Once the cache coordinates were published, I followed one small group (2 men, 1 woman and 2 boys) to the first location. “Third boulder from the trail,” one of the men read from his phone. (Warning: In the woods, you’re likely to lose your cellphone signal.)
The boys started counting and then turning over rocks somewhat off the path. By the time they had found the cache we were joined by a larger group, who now - one by one - signed their names in the cache notebook (such as the man I photographed). IM Spider used his stamp and then strode off to the next cache, up the steep hill, other cachers scrambling to keep up.
Among them were Carmine and Maria, of Jersey City and Mountainside, who have been geocaching for a year. “That guy is hardcore,” Carmine said of IMSpider with some awe as he puffed up the hill. Maria told me she’s a teacher. Trying to find some way of engaging her tech-literate students, she read about geocaching in a magazine and got them involved. That’s how she and Carmine got into it.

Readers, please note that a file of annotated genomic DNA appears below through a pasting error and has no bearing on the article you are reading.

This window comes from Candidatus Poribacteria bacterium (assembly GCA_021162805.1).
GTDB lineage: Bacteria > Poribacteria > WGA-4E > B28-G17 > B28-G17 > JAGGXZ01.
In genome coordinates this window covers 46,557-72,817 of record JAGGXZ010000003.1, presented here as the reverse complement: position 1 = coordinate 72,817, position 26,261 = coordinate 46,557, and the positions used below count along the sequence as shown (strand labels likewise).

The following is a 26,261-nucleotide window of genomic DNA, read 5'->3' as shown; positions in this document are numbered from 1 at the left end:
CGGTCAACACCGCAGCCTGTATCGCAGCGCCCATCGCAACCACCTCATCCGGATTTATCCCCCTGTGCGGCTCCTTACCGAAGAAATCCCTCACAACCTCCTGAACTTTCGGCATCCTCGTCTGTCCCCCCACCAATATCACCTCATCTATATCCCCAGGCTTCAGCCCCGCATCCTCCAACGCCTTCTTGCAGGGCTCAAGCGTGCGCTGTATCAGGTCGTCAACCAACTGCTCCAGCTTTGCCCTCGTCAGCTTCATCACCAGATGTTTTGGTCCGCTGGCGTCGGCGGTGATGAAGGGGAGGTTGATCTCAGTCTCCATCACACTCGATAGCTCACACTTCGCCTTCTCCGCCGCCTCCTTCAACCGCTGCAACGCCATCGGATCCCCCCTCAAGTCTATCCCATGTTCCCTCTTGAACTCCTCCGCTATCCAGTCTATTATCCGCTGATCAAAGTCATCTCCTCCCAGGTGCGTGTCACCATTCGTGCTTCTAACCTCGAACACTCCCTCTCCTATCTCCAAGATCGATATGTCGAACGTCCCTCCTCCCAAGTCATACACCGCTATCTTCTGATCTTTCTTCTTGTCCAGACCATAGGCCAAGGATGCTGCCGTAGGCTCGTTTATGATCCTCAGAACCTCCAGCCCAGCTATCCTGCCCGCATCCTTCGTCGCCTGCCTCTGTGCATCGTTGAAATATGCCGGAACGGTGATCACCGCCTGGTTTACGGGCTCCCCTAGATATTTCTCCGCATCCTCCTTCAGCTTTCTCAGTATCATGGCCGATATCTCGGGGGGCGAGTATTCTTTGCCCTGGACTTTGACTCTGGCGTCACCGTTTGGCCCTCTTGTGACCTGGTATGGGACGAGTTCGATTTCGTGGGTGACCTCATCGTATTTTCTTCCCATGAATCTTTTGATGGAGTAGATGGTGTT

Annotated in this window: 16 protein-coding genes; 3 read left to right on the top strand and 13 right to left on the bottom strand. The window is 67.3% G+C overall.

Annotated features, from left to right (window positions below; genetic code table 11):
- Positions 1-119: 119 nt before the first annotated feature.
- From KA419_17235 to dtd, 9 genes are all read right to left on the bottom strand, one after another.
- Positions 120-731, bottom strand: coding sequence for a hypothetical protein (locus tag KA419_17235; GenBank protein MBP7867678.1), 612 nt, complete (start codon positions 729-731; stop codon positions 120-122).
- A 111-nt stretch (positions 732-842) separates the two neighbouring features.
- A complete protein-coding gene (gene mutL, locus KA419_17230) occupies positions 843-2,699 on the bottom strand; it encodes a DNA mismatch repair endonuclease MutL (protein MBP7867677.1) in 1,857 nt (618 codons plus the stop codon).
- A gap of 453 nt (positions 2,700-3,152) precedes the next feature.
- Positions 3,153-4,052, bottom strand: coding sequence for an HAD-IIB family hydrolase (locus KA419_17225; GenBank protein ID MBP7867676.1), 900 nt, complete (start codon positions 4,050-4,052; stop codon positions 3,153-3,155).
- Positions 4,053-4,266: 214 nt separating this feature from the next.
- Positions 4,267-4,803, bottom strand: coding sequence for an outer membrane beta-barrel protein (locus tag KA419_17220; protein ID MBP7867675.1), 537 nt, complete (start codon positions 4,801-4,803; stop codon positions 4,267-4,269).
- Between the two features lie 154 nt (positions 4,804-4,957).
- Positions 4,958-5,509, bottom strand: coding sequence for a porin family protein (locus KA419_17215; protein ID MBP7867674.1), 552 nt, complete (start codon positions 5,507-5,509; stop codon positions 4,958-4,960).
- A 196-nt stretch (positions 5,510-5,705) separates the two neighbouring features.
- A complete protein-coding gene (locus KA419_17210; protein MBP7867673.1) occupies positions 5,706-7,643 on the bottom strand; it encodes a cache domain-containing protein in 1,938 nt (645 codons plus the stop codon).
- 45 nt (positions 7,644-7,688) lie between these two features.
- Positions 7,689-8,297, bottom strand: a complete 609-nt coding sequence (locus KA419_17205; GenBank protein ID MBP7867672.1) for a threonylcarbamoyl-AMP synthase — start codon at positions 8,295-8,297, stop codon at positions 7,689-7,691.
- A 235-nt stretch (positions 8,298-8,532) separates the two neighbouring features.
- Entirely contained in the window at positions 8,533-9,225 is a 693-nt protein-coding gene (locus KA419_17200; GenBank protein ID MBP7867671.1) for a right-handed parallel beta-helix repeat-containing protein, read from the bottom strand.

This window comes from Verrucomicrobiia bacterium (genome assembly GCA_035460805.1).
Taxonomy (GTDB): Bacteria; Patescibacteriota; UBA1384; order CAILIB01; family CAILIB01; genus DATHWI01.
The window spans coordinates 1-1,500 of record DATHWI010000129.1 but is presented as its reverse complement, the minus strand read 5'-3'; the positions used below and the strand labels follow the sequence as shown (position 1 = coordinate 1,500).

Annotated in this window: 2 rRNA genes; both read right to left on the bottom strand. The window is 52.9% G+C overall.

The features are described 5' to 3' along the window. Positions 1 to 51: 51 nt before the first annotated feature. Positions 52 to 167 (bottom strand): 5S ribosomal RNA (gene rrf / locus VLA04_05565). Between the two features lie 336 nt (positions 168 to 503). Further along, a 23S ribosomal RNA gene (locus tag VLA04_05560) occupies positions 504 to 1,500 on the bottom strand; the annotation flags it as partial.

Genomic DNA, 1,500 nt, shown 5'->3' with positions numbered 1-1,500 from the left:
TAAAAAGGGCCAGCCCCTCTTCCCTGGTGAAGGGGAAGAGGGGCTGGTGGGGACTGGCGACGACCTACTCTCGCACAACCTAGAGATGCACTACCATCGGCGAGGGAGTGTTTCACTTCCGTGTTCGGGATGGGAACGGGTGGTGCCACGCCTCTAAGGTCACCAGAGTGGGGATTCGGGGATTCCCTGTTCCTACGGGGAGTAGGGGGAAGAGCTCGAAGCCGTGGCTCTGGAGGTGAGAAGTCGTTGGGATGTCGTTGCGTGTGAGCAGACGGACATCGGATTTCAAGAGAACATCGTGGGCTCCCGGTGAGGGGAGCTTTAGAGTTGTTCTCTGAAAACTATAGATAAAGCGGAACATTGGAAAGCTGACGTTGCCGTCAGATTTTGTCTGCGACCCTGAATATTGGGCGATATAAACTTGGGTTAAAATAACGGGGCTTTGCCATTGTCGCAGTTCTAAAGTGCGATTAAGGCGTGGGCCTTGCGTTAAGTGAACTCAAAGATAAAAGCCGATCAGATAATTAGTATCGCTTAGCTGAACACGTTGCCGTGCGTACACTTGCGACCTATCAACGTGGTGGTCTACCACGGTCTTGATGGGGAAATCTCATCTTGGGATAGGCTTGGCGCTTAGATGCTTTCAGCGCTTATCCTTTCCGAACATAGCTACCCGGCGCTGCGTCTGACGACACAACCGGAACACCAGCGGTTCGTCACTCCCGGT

I think I told Carmine and Maria as much about Scherman Hoffman as they told me about their geocaching.
By this time we’d gotten to the top of the hill. But instead of veering left along the Red trail, the group continued on Patriots Path (the White trail) into the Cross Estate, which is not part of the private Scherman Hoffman but is part of the National Park Service -- specifically the Morristown National Historical Park (Jockey Hollow).